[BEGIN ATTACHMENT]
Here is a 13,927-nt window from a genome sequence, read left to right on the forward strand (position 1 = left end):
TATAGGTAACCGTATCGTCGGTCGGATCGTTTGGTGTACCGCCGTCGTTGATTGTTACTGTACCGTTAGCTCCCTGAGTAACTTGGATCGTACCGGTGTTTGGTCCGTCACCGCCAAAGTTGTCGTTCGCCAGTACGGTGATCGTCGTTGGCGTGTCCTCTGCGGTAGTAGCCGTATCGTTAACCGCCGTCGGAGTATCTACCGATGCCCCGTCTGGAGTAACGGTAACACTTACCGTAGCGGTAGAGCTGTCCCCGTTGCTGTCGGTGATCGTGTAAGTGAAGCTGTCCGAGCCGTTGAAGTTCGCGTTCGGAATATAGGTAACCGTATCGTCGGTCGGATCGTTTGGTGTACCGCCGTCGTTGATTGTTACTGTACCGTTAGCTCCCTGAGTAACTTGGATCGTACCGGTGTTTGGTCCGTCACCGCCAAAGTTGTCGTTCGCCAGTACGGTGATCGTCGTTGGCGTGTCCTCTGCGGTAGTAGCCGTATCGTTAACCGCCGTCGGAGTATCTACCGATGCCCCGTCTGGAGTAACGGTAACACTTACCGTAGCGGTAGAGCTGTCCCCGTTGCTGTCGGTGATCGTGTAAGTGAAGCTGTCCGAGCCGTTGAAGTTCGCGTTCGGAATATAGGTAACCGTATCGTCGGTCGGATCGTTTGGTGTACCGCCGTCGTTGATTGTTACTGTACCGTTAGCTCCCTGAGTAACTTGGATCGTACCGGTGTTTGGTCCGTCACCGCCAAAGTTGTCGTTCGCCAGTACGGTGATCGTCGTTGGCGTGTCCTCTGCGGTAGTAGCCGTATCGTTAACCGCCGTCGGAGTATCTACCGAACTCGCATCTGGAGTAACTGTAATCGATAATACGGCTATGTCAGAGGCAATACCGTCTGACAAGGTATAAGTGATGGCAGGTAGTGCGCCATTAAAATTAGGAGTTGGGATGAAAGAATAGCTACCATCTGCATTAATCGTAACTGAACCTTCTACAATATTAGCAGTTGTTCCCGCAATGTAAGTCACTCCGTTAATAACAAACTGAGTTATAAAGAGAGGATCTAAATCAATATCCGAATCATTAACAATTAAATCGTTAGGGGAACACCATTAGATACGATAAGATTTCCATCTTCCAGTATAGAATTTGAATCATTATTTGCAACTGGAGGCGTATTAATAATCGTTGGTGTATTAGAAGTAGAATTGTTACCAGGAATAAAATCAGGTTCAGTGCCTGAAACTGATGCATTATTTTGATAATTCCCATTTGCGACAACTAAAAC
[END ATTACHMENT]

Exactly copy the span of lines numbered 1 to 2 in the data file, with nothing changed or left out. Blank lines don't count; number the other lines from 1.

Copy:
Here is a 13,927-nt window from a genome sequence, read left to right on the forward strand (position 1 = left end):
TATAGGTAACCGTATCGTCGGTCGGATCGTTTGGTGTACCGCCGTCGTTGATTGTTACTGTACCGTTAGCTCCCTGAGTAACTTGGATCGTACCGGTGTTTGGTCCGTCACCGCCAAAGTTGTCGTTCGCCAGTACGGTGATCGTCGTTGGCGTGTCCTCTGCGGTAGTAGCCGTATCGTTAACCGCCGTCGGAGTATCTACCGATGCCCCGTCTGGAGTAACGGTAACACTTACCGTAGCGGTAGAGCTGTCCCCGTTGCTGTCGGTGATCGTGTAAGTGAAGCTGTCCGAGCCGTTGAAGTTCGCGTTCGGAATATAGGTAACCGTATCGTCGGTCGGATCGTTTGGTGTACCGCCGTCGTTGATTGTTACTGTACCGTTAGCTCCCTGAGTAACTTGGATCGTACCGGTGTTTGGTCCGTCACCGCCAAAGTTGTCGTTCGCCAGTACGGTGATCGTCGTTGGCGTGTCCTCTGCGGTAGTAGCCGTATCGTTAACCGCCGTCGGAGTATCTACCGATGCCCCGTCTGGAGTAACGGTAACACTTACCGTAGCGGTAGAGCTGTCCCCGTTGCTGTCGGTGATCGTGTAAGTGAAGCTGTCCGAGCCGTTGAAGTTCGCGTTCGGAATATAGGTAACCGTATCGTCGGTCGGATCGTTTGGTGTACCGCCGTCGTTGATTGTTACTGTACCGTTAGCTCCCTGAGTAACTTGGATCGTACCGGTGTTTGGTCCGTCACCGCCAAAGTTGTCGTTCGCCAGTACGGTGATCGTCGTTGGCGTGTCCTCTGCGGTAGTAGCCGTATCGTTAACCGCCGTCGGAGTATCTACCGAACTCGCATCTGGAGTAACTGTAATCGATAATACGGCTATGTCAGAGGCAATACCGTCTGACAAGGTATAAGTGATGGCAGGTAGTGCGCCATTAAAATTAGGAGTTGGGATGAAAGAATAGCTACCATCTGCATTAATCGTAACTGAACCTTCTACAATATTAGCAGTTGTTCCCGCAATGTAAGTCACTCCGTTAATAACAAACTGAGTTATAAAGAGAGGATCTAAATCAATATCCGAATCATTAACAATTAAATCGTTAGGGGAACACCATTAGATACGATAAGATTTCCATCTTCCAGTATAGAATTTGAATCATTATTTGCAACTGGAGGCGTATTAATAATCGTTGGTGTATTAGAAGTAGAATTGTTACCAGGAATAAAATCAGGTTCAGTGCCTGAAACTGATGCATTATTTTGATAATTCCCATTTGCGACAACTAAAAC